The shortage of water is a big problem.  Talpit, like 15 other villages in the area, gets its water from Rujib, a source south of Nablus.  The source must supply water to 80,000 people.  But it’s insufficient.  The result – in Talpit, as in Duma, there’s less than 35 liters of water per person per day.  And a cubic meter of water costs six or seven shekels.  We should note Mekorot doesn’t supply water to this area.

Of the 20,000 dunums left to the village, 13,000 are categorized as Area B, and about 7000 as Area C.  Over the years, as families grew, they had no choice other than to build on their land in Area C, despite the prohibition.  When such construction is discovered, says A., the army comes and destroys water and electric lines to the new houses.  Six years ago soldiers also demolished ten homes built in Area C.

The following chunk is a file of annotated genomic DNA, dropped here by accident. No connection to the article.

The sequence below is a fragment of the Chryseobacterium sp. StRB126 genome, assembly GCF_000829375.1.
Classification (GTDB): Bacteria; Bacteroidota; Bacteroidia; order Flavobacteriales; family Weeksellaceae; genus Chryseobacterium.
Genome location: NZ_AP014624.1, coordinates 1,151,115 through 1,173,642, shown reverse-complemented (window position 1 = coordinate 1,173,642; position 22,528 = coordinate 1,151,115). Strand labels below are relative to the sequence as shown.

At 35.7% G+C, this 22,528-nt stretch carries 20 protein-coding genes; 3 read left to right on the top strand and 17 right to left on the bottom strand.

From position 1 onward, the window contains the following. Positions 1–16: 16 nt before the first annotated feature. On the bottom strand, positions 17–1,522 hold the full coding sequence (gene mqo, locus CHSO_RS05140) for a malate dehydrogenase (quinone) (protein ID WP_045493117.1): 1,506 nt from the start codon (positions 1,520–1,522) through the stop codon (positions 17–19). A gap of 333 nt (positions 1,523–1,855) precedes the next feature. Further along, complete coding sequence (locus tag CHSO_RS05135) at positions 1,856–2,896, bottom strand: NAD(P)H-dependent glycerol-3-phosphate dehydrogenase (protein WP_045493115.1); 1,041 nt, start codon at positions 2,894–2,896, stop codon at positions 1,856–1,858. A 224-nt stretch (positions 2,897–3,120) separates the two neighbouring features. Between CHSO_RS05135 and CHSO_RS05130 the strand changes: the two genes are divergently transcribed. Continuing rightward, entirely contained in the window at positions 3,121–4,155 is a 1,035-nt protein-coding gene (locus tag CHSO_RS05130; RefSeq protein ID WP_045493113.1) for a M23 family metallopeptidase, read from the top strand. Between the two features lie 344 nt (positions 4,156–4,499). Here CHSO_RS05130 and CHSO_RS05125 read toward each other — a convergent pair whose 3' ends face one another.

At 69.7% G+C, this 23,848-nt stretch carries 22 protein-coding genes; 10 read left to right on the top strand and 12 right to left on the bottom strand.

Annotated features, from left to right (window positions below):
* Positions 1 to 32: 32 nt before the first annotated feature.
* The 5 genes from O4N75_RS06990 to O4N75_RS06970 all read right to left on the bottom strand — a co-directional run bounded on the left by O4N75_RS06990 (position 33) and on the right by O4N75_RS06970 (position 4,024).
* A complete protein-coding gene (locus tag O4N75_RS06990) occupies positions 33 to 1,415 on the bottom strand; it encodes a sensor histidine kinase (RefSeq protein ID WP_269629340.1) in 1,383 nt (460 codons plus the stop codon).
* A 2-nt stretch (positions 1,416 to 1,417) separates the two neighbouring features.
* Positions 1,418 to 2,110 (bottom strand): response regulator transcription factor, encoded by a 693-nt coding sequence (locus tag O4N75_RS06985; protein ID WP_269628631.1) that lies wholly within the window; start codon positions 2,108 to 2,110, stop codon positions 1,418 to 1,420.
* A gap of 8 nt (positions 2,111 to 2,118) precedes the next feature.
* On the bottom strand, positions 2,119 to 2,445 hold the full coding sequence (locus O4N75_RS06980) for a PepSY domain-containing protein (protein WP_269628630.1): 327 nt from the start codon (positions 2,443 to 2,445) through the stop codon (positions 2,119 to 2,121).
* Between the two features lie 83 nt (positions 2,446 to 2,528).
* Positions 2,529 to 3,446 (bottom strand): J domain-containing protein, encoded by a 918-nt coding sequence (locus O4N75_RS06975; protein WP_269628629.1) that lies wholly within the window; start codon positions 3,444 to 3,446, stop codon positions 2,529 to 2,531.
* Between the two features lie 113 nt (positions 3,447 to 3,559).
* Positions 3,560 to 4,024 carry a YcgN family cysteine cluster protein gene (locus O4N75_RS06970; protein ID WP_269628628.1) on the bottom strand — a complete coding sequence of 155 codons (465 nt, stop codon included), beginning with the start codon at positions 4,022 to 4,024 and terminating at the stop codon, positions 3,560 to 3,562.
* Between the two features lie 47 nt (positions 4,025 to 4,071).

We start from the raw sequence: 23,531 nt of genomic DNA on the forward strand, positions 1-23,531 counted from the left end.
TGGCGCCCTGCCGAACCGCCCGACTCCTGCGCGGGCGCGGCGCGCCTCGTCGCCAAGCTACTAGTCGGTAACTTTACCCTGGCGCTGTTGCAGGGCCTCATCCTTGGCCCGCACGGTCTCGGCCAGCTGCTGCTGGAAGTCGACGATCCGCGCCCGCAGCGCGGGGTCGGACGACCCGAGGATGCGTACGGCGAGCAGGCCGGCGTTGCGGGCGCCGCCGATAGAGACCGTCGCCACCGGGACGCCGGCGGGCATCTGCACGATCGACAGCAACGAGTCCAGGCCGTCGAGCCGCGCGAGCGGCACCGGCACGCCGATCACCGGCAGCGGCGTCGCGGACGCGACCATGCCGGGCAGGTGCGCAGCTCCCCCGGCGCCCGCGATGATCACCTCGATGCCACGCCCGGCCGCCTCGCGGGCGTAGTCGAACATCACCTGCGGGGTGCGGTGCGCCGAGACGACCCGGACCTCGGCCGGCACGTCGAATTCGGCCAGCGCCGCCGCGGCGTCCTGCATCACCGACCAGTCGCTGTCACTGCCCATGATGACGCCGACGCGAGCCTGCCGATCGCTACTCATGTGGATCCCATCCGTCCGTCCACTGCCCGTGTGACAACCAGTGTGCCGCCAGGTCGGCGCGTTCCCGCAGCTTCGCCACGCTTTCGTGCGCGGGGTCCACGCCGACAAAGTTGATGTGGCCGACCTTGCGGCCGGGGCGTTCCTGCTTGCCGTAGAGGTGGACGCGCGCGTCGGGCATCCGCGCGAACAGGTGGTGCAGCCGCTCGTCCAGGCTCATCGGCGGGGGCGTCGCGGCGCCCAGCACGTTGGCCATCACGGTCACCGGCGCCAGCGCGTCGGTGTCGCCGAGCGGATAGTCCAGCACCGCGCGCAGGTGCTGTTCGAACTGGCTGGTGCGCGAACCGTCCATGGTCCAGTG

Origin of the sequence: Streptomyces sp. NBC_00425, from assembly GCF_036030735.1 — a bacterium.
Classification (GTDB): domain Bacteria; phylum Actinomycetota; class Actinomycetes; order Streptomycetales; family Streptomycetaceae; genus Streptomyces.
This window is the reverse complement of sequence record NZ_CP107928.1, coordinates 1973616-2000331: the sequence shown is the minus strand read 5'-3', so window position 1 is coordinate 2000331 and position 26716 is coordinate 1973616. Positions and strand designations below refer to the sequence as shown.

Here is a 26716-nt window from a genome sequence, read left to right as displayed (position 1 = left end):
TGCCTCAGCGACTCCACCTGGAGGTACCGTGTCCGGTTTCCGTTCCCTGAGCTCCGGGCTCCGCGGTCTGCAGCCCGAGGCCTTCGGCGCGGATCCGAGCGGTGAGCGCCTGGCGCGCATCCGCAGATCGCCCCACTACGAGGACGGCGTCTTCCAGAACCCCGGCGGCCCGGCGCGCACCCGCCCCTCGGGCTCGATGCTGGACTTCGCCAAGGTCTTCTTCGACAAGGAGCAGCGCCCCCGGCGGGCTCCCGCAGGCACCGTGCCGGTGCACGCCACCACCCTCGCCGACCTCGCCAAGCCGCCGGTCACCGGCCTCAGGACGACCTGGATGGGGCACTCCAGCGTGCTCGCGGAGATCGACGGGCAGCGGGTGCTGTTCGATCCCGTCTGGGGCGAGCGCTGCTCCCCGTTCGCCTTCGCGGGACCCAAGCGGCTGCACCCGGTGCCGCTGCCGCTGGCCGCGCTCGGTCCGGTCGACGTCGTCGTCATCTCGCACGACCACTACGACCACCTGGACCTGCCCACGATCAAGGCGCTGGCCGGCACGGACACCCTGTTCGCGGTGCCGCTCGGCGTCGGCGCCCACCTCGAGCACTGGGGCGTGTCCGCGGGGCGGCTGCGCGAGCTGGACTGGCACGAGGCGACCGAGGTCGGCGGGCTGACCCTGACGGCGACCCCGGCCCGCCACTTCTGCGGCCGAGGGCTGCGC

The army comes daily to the village.  Soldiers enter homes, search and, according to A., maliciously empty the contents of olive barrels and pour water on the food.  And if that wasn’t enough:  The soldiers show up in jeeps when school lets out and lie in wait for the children.  When one of them throws a rock, the arrests begin.  Children are also arrested at night.  Some were jailed for 20 days and released.  “We tell the children: if you see soldiers, turn around and go home,” A. emphasizes.

He tells us about his personal experience:  He says he was driving in his car and was stopped by some soldiers near Turmus-Ai.  They told him to get out and open the trunk.  He was careful and locked the car doors when he got out.  After the inspection, when he was released, he drove off.  Two hundred meters along the road he was stopped again by another group of soldiers.  “Where’s the knife you hid?” they yelled.  A. replied, “You can look, there’s no knife in the car.”  After their search found nothing he was allowed to proceed.  His conclusion:  the two groups of soldiers are working together.  The first plants a knife in the car, the second “discovers” it.  Since he locked the car doors when he got out he prevented the knife from being planted in his vehicle and avoided arrest.

We should note that we’re hearing similar stories recently on the West Bank.


12:00  Yatma